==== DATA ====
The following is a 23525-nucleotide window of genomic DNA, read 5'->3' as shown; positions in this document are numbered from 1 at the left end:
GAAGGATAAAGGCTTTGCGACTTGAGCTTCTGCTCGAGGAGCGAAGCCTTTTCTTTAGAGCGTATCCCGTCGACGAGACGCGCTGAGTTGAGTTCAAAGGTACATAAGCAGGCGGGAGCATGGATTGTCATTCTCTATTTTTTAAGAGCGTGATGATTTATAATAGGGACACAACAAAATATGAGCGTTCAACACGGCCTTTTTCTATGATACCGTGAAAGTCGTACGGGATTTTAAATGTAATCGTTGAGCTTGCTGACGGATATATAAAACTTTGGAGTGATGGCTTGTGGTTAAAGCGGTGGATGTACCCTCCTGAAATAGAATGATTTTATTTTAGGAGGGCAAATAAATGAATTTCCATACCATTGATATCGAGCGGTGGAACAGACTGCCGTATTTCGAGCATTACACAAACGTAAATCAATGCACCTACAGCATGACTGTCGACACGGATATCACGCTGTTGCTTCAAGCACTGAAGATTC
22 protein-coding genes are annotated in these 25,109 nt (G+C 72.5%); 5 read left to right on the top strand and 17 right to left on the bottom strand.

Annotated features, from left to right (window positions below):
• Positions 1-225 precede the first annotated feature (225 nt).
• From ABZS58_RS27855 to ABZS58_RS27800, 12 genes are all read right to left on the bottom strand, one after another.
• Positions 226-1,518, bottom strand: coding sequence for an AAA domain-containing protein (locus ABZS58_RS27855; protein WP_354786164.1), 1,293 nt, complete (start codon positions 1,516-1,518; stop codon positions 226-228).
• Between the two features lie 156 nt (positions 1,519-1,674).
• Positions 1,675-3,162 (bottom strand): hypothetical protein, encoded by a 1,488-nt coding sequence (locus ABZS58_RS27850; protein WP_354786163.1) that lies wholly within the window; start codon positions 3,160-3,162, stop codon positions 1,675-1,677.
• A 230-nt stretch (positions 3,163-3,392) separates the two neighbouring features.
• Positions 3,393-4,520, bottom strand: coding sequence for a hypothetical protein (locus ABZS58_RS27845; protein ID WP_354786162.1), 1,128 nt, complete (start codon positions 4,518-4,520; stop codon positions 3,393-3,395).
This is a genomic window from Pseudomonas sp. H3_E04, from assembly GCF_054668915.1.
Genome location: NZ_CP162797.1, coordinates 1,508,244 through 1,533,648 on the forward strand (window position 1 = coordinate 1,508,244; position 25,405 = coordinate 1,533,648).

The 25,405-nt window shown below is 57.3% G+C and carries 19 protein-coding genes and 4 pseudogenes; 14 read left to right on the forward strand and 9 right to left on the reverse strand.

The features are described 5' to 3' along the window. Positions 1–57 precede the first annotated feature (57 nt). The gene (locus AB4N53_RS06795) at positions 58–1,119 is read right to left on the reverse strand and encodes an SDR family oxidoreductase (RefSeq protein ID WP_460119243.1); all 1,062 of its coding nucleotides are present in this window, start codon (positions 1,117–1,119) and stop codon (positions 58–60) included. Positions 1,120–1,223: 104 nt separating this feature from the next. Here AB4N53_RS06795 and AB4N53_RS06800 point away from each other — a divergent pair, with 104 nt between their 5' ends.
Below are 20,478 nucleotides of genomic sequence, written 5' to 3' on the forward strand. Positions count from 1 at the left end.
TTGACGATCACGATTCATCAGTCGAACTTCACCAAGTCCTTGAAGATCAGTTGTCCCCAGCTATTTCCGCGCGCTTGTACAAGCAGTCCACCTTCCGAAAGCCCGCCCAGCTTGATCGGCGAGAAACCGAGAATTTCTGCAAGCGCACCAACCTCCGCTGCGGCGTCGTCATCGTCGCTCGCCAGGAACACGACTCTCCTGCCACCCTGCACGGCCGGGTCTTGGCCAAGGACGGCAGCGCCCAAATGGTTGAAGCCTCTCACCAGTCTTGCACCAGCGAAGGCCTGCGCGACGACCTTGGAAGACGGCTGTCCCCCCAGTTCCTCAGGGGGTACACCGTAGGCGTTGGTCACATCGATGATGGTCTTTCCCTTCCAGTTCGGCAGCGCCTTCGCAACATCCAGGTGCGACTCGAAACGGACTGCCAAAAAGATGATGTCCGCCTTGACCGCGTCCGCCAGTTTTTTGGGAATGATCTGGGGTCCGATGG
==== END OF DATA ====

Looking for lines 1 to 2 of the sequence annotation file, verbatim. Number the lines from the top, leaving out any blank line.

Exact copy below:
The following is a 23525-nucleotide window of genomic DNA, read 5'->3' as shown; positions in this document are numbered from 1 at the left end:
GAAGGATAAAGGCTTTGCGACTTGAGCTTCTGCTCGAGGAGCGAAGCCTTTTCTTTAGAGCGTATCCCGTCGACGAGACGCGCTGAGTTGAGTTCAAAGGTACATAAGCAGGCGGGAGCATGGATTGTCATTCTCTATTTTTTAAGAGCGTGATGATTTATAATAGGGACACAACAAAATATGAGCGTTCAACACGGCCTTTTTCTATGATACCGTGAAAGTCGTACGGGATTTTAAATGTAATCGTTGAGCTTGCTGACGGATATATAAAACTTTGGAGTGATGGCTTGTGGTTAAAGCGGTGGATGTACCCTCCTGAAATAGAATGATTTTATTTTAGGAGGGCAAATAAATGAATTTCCATACCATTGATATCGAGCGGTGGAACAGACTGCCGTATTTCGAGCATTACACAAACGTAAATCAATGCACCTACAGCATGACTGTCGACACGGATATCACGCTGTTGCTTCAAGCACTGAAGATTC